On Time Performance in the

Maritime Sector

Louis Notley, Managing Director, Neutral Supply Chain

Sustainability Strategy

“One hears that American shippers have the lowest running costs. How does that happen?”

 

He replied:

 

“From mental qualities and not from physical advantages.… There is never an English or a French ship that crosses the ocean in as short a time as ours, none that stays so short a time in port. Thus we make up and more than make up for our disadvantages.”

Alexis, Viscount de Tocqueville, 1805-59

The UN highlights this KPI today, with global estimates for the cost of delays put as high as US$38k per port call4.  Our own analysis carried out with our strategic partner Nisomar Ventures, pinpoints an average turnaround time at a major UK container port of 26 hours, which is typical for north European ports, but significantly longer than the 17 hours East and North Asia ports allow5.

So what does that mean for ship owners, operators, charterers, their customers and the ports they pass through?  Is it just inevitable ‘noise’ which varies widely because of regional and physical differences between ports?  Or is it inefficiency and cost which can be driven out to reduce that $38k figure?  Supply chain best practice suggests On Time performance is critical and that we should be able to manage it better through enhanced measurement, benchmarking and KPIs, bringing improvements in efficiency and profitability.

How to Measure?

In its Review of Maritime Transport 2016, the UN Conference on Trade and Development (UNCTAD) used AIS data from 2015 to analyse 9,250 Bulk Vessels’ Port Calls across the World:

Measurement - North America

 

Figures of this size are not just eye-catching, but you’d expect them to be compelling for ship and port operators, particularly during this extended period of financial downturn for many segments of the industry.  Yet many ports and shipping operators are not focused on On Time performance, preferring to headline sheer quantities of TEU or tonnage handled by their assets.  One exception to this is the port of Vancouver, which tracks and publishes data on ship and truck turn-round times.  It does this because it sees it as evidence of its competitive advantage over US West Coast ports, thereby attracting more supply chain business to the USA via Canada.  Industry commentators in the States have been urging their Government to look north for examples of port efficiency measurement to follow6.  Canada introduced this open architecture of port performance data from 2008 and it has remained voluntary, unlike in Australia, where going back to the late 1980s ports have been required by the government to collect and publish data on their performance7.

The Port of Vancouver is particularly interesting because it does not claim to be the best in the world – indeed as discussed further below it is in a region of relatively poor performance for ship turnaround.  But it does show that it is well placed to challenge its competitors down the coast at Seattle, Long Beach and Los Angeles.

It appeals to customers through transparency and giving them the ability to plan on when their goods will arrive or depart via the sea-land supply chain.   It also incentivises ships for timeliness and focuses on using its data to forecast how the port will perform three to six months hence9.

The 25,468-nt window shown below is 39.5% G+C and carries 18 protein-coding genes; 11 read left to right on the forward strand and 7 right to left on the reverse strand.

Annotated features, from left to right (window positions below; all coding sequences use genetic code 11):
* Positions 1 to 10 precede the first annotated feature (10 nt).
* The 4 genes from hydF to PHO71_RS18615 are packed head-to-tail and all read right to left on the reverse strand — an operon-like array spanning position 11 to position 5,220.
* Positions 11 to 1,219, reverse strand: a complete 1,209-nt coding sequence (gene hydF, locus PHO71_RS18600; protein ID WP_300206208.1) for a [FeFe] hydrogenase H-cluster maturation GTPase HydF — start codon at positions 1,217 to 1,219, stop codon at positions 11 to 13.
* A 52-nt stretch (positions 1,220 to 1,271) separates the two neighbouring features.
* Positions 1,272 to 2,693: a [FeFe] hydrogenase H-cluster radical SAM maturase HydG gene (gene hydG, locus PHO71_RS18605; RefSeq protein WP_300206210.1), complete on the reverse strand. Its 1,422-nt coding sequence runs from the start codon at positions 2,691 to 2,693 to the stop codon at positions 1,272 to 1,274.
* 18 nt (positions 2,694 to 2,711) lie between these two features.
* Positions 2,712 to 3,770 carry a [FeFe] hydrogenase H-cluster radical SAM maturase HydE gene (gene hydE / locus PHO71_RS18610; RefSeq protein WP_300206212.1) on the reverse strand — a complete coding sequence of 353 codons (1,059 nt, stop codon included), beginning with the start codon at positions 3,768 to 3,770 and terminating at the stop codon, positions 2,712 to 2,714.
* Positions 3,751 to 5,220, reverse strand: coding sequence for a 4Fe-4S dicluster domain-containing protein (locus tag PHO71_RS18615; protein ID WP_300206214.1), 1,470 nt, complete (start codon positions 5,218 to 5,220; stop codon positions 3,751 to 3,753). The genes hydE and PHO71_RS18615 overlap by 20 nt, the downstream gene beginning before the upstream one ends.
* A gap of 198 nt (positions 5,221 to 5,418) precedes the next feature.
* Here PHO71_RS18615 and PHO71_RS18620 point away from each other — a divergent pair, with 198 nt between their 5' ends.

Adding together the waiting and working time gives a total port time of 7.3 days and a spread of 2.3 to 10.1 days:

• The global average waiting time was 3.46 days (spread of 0.4-5.2 days).

• UNCTAD estimated the cost of delay at US$38k per port call.

With 137,375 port calls by bulk carriers recorded for that year, this represents an opportunity cost of $5.2bn.

The UN data were for bulk carriers, while Vancouver is showing us container ships, where we would naturally expect to see faster turn-rounds.  So we cannot apply the UN estimate of cost per port visit to these numbers.  But we can look at what bulk carrier On Time performance looks in other ports.

Measurement – Europe

 

Turning now to a major European port, we found that while it does not focus on ship turn-round in its own published analysis, it makes the data available on how long ships spend in port.  These were largely manually input data via the port’s Vessel Traffic System.  We took a sample of 200 calls over three weeks during the summer of 2017:

Average berth time in the table above equates to the ship turn-round time in the Vancouver data.  26 hours for this European port compares favourably with its Canadian counterpart, whose 2013 data shows an average turnaround time of 31 hours10.  Where the big difference lies is in the lack of targets and the variability in turnaround time, where in Europe performance drops threefold for “Tramp” over “Line”:

The difference in On Time performance between RoRos, container vessels and the tankers is stark.  Our discussions with port management revealed, however, that the variability of timings for bulk and chemical tankers can be due to the refinery prioritising ships by the type and price of their cargo, rather than any inefficiency in port operations.  Nonethless all ships have to use the same tidally constrained pilotage channel so we can expect that unpredictability in tanker movements impacts the efficiency of operations at the main port too.  Without understanding this via regular measurement, benchmarking and setting targets, how can the port manage its way to greater efficiency and competitiveness?

So What Does Good Look Like?

 

Ship turnaround times vary widely across the globe.  Measurement is an important step, but to set realistic and useful targets it is essential to know what good looks like.  Research based upon 2013 data from Lloyds List Intelligence showed:

.

So ports in east and north Asia look good.  The stars show the performance of the two ports discussed above.  As the authors noted: